In the opener, Jerrod’s (Jerrod Carmichael) brother, Bobby (Lil Rel Howery) is afraid he didn’t get the proper vocal consent from a woman he had sexual relations with the night before. He is concerned: Does that make him a rapist?

The Carmichael family then proceeds to debate what “proper consent” exactly is. As always, “Carmichael” tackles issues episode by episode, with Jerrod’s dad Joe (Detroit native David Alan Grier) and mother Cynthia (Loretta Devine) taking conservative positions, while Jerrod and live-in girlfriend Maxine (Amber Stevens West) stake out progressive ones. Bobby’s ex, Nekeisha (Tiffany Haddish), doesn’t much care one way or the other.

My say: Carmichael taped his last special for HBO at the Masonic Hall on West 23rd Street in Manhattan, which is a curious place for any comedy special. It’s a beautiful space, and also a small, dark, cramped and somber one. But “Jerrod Carmichael: 8” succeeded because Carmichael’s comedy succeeds so well in small, dark, cramped, somber spaces. His comedy is the comedy of discomfort, introspection, puzzlement. The whole point is to challenge his own loosely held, loosely examined assumptions, and then — by association — those loosely held by someone sitting five feet away from him. It can also be intense, intimate, and right in your face.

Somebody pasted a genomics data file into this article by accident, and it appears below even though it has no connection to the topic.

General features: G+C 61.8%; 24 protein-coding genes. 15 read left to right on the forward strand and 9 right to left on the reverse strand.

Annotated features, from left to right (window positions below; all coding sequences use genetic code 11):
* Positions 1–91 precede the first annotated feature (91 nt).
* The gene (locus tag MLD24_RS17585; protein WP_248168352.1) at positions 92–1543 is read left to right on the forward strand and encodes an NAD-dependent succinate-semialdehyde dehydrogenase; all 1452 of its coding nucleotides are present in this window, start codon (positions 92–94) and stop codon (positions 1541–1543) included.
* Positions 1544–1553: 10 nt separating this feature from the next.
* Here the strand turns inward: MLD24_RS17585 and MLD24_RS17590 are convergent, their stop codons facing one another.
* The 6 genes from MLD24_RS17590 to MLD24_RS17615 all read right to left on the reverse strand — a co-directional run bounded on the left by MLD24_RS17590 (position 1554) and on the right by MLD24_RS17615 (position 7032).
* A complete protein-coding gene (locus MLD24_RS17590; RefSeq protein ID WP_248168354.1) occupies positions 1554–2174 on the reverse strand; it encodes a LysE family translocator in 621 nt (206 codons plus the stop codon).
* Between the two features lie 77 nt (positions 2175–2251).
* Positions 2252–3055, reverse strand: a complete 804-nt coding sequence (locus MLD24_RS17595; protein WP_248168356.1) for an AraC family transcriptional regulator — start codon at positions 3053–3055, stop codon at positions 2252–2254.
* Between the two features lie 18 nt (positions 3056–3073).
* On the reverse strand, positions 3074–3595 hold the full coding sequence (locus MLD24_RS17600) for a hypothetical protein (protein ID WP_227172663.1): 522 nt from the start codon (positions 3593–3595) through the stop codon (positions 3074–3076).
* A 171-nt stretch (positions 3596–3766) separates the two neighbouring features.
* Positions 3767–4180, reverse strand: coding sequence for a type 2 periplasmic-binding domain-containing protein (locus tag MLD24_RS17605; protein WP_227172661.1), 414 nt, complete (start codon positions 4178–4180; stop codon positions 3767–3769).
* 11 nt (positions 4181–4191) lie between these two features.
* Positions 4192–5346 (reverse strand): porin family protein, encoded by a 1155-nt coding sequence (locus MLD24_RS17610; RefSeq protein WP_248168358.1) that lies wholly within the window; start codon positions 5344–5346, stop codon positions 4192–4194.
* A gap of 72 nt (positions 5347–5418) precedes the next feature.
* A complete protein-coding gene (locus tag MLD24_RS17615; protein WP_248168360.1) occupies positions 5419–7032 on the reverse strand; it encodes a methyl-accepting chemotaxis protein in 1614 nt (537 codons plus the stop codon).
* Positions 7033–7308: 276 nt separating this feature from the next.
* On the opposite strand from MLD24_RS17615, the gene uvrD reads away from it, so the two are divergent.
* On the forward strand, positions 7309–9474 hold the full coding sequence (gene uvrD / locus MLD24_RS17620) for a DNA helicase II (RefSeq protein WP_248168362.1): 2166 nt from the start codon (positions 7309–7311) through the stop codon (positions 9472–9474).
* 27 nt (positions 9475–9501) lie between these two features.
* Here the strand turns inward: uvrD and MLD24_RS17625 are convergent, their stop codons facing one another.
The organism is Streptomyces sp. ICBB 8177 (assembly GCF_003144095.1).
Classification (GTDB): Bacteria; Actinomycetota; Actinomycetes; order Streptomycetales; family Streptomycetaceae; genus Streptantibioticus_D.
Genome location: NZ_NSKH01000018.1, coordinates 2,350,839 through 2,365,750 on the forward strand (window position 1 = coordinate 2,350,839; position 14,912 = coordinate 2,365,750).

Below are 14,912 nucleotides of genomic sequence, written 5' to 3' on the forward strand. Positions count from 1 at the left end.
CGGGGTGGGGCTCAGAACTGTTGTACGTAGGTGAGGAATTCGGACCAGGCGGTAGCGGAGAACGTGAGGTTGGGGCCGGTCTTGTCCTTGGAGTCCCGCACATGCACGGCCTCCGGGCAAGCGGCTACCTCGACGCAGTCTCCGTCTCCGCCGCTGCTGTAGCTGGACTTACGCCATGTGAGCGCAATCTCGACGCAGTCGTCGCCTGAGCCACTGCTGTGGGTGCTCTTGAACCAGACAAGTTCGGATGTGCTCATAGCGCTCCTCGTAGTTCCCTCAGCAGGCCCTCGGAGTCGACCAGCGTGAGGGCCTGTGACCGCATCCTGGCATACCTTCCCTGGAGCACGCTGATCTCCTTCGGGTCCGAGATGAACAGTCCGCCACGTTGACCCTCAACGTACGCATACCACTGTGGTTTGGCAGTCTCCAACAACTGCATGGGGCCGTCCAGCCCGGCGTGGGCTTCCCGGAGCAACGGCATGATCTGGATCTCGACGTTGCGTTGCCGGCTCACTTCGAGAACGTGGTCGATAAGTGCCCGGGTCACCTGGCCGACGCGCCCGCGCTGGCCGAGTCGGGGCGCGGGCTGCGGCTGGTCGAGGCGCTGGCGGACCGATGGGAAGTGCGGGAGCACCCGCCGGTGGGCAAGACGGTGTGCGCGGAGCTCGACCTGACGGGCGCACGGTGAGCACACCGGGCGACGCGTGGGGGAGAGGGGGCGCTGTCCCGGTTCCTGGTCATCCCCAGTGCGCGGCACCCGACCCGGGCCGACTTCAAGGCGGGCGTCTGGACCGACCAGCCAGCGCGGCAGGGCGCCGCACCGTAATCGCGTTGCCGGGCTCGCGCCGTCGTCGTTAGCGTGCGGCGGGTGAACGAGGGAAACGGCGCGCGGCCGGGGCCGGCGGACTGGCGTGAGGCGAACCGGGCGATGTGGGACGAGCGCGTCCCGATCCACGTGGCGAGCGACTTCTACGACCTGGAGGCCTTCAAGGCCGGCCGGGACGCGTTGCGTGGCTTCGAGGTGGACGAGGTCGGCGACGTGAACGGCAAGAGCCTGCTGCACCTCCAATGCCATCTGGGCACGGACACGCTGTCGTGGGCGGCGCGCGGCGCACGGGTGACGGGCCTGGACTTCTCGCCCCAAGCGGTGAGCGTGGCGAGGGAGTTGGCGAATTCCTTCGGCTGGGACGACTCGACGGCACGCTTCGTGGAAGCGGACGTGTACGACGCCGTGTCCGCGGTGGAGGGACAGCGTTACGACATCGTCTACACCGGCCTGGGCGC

Now with his show entering its third season on NBC, Carmichael is back on the world’s biggest stage, but those uncomfortable, introspective, puzzled, in-your-face vibes haven’t gone anywhere. Instead, what’s missing is the intimacy — and subtlety.

That’s too bad because those are core Carmichael strengths, just not the core strengths of the commercial network sitcom. “The Carmichael Show” has risen above those constraints before — like last season’s terrific episode on his coming to terms with Bill Cosby’s legacy — but not always, and not always this season either.

Bottom line: Uneven, but the core strength remains — a sitcom that embraces the uncomfortable, and sometimes the unmentionable.

‘The Carmichael Show’


Season 3 premiere 9 p.m. Wednesday

NBC (Channel 4)


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